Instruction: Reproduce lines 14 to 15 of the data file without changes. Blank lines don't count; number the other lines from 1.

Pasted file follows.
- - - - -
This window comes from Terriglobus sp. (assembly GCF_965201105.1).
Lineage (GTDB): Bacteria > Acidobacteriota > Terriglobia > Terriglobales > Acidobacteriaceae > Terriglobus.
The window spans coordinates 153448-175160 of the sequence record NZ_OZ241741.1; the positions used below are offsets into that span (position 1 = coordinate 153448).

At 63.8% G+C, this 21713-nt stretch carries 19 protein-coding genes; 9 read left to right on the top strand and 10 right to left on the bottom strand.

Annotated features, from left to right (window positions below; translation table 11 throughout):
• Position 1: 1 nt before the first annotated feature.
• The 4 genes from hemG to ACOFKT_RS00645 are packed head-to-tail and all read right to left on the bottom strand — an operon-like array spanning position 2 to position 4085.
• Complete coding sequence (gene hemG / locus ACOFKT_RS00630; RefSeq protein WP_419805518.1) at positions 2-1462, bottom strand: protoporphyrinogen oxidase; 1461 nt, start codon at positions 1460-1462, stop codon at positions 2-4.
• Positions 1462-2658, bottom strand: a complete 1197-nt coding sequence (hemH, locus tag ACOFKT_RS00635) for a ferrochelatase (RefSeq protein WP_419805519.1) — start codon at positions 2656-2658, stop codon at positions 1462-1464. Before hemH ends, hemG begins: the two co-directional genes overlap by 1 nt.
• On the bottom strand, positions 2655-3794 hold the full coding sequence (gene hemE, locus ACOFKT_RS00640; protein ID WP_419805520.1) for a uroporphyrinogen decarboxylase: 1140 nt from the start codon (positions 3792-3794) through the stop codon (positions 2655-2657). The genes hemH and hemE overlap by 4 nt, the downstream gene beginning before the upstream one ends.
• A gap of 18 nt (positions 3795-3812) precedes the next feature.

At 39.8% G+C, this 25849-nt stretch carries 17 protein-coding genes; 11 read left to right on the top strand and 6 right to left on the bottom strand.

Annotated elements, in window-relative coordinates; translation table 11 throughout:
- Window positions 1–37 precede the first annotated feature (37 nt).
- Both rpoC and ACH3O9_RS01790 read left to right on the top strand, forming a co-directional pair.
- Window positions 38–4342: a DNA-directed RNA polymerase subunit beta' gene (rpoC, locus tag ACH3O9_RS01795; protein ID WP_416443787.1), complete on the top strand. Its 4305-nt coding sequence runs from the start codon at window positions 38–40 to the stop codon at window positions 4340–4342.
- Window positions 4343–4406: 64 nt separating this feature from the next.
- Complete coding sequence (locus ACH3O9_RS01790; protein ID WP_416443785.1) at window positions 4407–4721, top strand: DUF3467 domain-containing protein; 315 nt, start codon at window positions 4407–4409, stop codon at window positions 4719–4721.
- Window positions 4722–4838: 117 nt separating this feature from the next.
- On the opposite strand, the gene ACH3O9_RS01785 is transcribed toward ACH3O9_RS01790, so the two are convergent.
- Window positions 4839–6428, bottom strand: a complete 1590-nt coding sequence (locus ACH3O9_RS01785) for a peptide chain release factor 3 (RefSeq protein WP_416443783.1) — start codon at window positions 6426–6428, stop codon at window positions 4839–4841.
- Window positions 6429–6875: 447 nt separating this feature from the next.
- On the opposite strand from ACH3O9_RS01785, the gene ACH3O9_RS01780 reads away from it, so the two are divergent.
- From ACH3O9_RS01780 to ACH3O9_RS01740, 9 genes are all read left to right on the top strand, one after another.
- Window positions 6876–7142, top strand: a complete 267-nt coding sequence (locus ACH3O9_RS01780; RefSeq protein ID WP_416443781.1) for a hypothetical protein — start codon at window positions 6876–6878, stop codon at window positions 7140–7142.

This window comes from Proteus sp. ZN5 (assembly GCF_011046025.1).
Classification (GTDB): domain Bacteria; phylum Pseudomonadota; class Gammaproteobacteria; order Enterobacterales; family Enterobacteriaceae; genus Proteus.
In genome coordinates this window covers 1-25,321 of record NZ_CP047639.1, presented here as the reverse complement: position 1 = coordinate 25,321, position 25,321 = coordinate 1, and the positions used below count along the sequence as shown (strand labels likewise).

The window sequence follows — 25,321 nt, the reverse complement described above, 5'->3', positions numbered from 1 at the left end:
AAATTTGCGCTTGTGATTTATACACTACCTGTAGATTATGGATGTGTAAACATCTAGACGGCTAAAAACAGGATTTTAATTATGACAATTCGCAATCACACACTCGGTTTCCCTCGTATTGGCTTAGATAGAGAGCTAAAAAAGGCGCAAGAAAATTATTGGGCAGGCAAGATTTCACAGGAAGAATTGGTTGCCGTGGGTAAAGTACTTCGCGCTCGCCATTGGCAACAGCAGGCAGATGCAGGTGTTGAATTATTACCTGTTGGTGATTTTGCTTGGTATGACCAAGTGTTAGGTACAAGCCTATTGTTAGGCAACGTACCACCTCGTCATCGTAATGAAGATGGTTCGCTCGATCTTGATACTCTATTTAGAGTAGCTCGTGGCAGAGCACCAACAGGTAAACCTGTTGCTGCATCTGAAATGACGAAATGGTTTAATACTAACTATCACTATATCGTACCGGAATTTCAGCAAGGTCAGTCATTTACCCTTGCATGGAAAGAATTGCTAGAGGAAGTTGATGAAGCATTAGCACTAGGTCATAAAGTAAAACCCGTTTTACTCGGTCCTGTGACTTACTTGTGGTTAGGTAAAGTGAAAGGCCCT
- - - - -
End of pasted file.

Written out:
- Window positions 1–37 precede the first annotated feature (37 nt).
- Both rpoC and ACH3O9_RS01790 read left to right on the top strand, forming a co-directional pair.